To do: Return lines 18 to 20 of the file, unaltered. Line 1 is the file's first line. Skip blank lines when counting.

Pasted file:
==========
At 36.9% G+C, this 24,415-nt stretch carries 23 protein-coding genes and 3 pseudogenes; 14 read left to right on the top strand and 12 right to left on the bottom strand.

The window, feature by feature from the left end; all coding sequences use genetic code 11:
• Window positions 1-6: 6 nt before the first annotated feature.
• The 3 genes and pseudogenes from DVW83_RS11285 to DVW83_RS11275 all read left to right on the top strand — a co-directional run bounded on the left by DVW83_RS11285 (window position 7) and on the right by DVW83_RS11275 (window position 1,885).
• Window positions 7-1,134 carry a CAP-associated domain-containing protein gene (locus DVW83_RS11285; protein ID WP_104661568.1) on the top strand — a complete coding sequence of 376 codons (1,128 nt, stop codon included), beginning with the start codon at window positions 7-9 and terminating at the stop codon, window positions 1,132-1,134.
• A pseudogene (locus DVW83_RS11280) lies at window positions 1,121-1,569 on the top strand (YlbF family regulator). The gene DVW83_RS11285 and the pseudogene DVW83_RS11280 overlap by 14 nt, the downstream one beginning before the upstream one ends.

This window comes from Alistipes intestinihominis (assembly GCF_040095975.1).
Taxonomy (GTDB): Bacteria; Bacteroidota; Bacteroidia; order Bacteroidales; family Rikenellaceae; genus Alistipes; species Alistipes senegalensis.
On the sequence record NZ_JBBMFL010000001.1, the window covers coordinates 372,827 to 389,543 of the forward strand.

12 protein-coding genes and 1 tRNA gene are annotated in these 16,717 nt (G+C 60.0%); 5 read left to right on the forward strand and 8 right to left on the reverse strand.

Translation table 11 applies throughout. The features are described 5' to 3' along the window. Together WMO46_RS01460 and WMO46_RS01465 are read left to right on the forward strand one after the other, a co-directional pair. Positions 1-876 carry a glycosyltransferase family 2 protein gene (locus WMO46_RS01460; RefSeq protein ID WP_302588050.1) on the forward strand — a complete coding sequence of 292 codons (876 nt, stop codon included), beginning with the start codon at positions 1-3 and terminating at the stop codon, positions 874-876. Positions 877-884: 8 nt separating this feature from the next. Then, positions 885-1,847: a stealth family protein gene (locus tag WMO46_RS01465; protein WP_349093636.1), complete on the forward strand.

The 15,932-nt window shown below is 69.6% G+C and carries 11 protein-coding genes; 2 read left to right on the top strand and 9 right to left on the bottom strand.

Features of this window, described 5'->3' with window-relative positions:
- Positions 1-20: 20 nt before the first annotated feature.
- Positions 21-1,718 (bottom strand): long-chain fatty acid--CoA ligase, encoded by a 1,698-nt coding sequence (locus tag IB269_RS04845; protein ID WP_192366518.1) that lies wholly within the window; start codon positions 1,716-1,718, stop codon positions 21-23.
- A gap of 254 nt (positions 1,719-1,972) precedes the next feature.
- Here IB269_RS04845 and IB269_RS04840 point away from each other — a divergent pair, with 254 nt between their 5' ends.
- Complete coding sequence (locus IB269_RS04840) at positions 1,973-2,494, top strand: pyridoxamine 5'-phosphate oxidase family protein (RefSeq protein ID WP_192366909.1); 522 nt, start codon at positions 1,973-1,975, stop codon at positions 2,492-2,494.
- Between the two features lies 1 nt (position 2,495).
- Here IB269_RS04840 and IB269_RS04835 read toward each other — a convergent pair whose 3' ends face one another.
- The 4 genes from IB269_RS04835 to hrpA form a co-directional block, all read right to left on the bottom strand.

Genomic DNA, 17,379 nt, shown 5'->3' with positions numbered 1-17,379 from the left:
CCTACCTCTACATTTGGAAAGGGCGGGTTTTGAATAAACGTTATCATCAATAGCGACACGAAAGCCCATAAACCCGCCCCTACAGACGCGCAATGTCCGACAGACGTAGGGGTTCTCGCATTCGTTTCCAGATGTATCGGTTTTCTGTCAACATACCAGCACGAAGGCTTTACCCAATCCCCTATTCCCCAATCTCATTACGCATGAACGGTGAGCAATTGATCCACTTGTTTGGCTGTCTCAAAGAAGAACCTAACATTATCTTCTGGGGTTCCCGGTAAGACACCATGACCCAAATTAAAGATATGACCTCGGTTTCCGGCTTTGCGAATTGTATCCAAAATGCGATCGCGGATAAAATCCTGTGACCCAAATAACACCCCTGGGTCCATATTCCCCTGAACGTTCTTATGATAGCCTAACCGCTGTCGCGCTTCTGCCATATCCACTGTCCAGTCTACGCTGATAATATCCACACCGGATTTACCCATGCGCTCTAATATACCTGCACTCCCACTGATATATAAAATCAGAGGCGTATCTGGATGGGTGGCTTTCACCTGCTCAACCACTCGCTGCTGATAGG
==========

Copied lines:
- Complete coding sequence (locus IB269_RS04840) at positions 1,973-2,494, top strand: pyridoxamine 5'-phosphate oxidase family protein (RefSeq protein ID WP_192366909.1); 522 nt, start codon at positions 1,973-1,975, stop codon at positions 2,492-2,494.
- Between the two features lies 1 nt (position 2,495).
- Here IB269_RS04840 and IB269_RS04835 read toward each other — a convergent pair whose 3' ends face one another.